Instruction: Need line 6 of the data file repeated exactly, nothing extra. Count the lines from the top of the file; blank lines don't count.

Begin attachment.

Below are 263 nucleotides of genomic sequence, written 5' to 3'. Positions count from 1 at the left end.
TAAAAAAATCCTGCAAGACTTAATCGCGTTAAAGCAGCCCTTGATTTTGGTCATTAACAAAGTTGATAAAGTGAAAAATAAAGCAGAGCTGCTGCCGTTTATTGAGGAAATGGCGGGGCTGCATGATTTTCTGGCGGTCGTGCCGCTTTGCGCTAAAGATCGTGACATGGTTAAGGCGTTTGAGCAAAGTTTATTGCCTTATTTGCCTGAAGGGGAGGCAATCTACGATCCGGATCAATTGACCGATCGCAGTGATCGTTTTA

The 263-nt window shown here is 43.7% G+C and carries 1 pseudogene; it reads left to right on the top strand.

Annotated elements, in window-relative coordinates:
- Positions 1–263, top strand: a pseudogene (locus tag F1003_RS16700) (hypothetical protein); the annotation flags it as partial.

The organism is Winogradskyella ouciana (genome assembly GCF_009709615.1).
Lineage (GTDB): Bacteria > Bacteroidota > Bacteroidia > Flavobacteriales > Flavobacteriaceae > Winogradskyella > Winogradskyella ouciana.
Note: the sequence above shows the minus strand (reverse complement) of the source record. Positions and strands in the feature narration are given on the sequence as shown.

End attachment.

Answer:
The organism is Winogradskyella ouciana (genome assembly GCF_009709615.1).